Every Easter I Wonder How Churches Who Don’t Ordain Women Get Around the Resurrection Account

resurrection-womenEvery Easter I have this ominous feeling that my colleagues in churches who don’t ordain women are skipping part of the resurrection story.

They have to be.  They must be. There’s no way that they can be reading the Gospel account and still not see the need to ordain women into the pastoral office.

Because here’s the truth of the resurrection story: women are the first to proclaim the resurrection.

They are the first ones entrusted with it.

They are the first preachers to those scared disciples in that upper room.

So how can they defend not ordaining women, especially on Easter, when on Easter they hear the women are entrusted with the sacred news first?

I really wonder.

Is it because of Paul’s letters, where he tells women to sit down in church (and he only writes that once, by the way)? Are we to believe that Paul has more authority than the risen Jesus?

Really?!

If we hold Paul’s letters as equal to the example of Jesus in the scripture, we need to honestly re-think our identity as “Christians,” and perhaps just fess up that we’re “Paulians.”

I mean, except for the rampant misogyny of the ancient world, it’s a wonder that women weren’t the first and only pastors of the church!  They were the only ones who stuck around through life, death, and resurrection.

And that rampant ancient misogyny still shows itself today, of course.

And you know it does.

Because there are tons of churches who will read the Easter text and not get a whiff of irony in it all as their all-male clergy dominate the roster.  Oh, sure, they’ll lift up the role women play in the world. As “helpers.”  As “good and faithful.” And at least good enough to teach Sunday school.

To the little children.  Not the older children. Or adults.  Women can’t have authority over men. 

And just when do men become men, by the way?  I’m a man. But I can’t really tell you when it happened…

And trust me, teaching Sunday school? That is no small thing.

But if that’s the extent of what women are empowered to do, it’s also not large enough.  Not large enough when the Gospel witness clearly shows, in all four Gospels, that the women are the first to know (and in most of the Gospels to tell) the resurrection good news to the scared and hiding men.

Perhaps this Easter some denominations will be raised from their ban on women clergy into the resurrection life of full participation.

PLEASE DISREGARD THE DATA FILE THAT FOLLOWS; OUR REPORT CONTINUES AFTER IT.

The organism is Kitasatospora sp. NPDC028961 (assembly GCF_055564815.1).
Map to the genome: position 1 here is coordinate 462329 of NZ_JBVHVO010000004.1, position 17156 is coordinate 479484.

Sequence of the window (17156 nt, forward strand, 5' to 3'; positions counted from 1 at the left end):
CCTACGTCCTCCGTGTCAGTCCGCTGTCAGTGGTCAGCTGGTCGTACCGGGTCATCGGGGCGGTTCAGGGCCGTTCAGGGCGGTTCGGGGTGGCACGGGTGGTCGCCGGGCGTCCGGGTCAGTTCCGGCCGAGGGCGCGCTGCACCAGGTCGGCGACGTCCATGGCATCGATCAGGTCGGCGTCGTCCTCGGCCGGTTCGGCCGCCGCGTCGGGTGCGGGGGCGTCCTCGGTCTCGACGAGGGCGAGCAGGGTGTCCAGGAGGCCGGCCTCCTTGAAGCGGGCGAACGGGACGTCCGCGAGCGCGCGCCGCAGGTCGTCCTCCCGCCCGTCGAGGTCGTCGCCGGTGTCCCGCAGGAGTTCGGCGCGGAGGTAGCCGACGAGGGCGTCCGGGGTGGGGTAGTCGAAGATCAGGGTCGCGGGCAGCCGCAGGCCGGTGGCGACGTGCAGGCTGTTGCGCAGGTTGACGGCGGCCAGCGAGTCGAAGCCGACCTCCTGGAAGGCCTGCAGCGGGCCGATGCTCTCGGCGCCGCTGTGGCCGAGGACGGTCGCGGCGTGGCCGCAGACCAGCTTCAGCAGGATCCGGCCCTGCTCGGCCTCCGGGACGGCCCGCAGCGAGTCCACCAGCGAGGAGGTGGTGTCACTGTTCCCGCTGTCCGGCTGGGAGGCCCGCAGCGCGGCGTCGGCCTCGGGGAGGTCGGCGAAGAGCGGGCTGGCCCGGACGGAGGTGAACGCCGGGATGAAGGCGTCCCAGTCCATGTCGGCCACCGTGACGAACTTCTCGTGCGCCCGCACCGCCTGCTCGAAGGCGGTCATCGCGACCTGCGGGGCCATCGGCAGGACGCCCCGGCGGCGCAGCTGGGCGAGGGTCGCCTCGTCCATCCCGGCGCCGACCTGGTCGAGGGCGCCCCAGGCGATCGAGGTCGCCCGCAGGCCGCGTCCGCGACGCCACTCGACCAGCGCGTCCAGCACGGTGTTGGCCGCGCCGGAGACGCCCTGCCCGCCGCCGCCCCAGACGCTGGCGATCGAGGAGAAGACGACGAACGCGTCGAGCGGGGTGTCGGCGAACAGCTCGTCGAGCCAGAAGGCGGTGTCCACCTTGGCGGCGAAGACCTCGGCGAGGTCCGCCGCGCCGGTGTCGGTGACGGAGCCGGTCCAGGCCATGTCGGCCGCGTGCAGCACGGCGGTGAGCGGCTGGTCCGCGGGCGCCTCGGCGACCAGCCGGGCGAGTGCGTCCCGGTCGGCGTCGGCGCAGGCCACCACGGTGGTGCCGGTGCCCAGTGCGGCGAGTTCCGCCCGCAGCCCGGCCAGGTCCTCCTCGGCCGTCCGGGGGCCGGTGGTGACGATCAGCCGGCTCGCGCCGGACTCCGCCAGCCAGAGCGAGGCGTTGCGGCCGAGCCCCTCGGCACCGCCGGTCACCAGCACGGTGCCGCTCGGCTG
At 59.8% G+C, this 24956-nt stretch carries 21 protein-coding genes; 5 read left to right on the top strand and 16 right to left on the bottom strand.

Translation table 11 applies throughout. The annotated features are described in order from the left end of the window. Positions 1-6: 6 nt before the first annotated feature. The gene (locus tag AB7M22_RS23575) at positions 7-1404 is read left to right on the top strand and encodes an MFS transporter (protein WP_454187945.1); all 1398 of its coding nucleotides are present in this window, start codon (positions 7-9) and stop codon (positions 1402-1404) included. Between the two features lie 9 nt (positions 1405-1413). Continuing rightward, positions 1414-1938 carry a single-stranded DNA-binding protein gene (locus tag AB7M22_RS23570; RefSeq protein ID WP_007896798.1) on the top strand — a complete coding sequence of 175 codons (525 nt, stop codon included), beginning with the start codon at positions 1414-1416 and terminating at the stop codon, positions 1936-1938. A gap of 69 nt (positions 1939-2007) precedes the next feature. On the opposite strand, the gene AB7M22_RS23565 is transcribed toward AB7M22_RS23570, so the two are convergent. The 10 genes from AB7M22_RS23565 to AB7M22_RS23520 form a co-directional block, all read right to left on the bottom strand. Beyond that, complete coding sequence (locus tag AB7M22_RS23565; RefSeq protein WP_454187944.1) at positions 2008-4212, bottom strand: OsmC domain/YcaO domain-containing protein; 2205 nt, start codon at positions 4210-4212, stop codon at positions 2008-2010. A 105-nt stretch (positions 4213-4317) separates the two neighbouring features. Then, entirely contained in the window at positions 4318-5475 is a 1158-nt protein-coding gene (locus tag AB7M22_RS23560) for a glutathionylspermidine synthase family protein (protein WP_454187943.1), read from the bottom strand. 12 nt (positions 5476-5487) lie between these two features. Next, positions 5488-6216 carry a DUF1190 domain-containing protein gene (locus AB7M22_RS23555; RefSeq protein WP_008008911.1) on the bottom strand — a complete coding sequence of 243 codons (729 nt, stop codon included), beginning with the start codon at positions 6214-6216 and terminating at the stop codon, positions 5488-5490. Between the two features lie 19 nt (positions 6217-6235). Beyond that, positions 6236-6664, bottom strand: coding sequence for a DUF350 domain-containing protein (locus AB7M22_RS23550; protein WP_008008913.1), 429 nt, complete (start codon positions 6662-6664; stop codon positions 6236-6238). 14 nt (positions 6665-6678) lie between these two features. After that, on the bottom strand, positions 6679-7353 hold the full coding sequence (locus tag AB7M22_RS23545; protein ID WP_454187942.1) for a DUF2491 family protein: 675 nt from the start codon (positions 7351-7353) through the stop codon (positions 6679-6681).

You never know.  Crazier things have happened…like people being raised from the dead.

12 thoughts on “Every Easter I Wonder How Churches Who Don’t Ordain Women Get Around the Resurrection Account

    • Thanks, Monica. I have tried to track down the artist for the last week, but could not find her/him. I didn’t imagine the post would get so much publicity, or else I would have used an image with attribution.

      I found the image on another site. They, also, didn’t have the artist.

      Thanks for reading!

  1. The church I used to belong to insisted that the Bible is inerrant and infallible, thus Paul’s prohibition mush stand. But I don’t know how trained professional preachers can believe such lies. They must not know the Bible as well as I do. Of course the “Order of Creation” is a main emphasis of the argument (Adam first, then Eve and the garden of Eden story). But if the Buble us inerrant, how do they explain the following contradiction: Adam and Eve are kicked out after eating from the tree of knowledge in the midst of the garden, so they can’t eat from the tree of life. Yet, in Genesis 2:9, the Bible reads that when the trees were first caused to grow from the garden, the tree of life was in the midst.,

    • It’s clear we don’t disagree, Richard. To say someone is “valuable,” but just not “right” for a role (by consequences of biology, no less) is to devalue them off the bat.

      But I do appreciate you reading and taking the time to comment.

  2. I find it ironic that your very argument had a significant role in convincing me of the exact opposite. Jesus’ love and the way He valued women was revolutionary at the time. Your Easter example is a clear picture of that. But you don’t see Jesus making it abundantly clear that women should become pastors or lead men (He had the perfect opportunity when He chose His 12 disciples and yet He chose all men). As a woman with the gifts of leadership and teaching I have almost too many opportunities to use my gifts within the church. I’m excluded from one office but have dozens open to me. I guess my question is: why must women always want the one thing that God says is not in their best interest to have?

  3. Pingback: Believe the Women - Easter 2019 Sermon - Daniel Flucke

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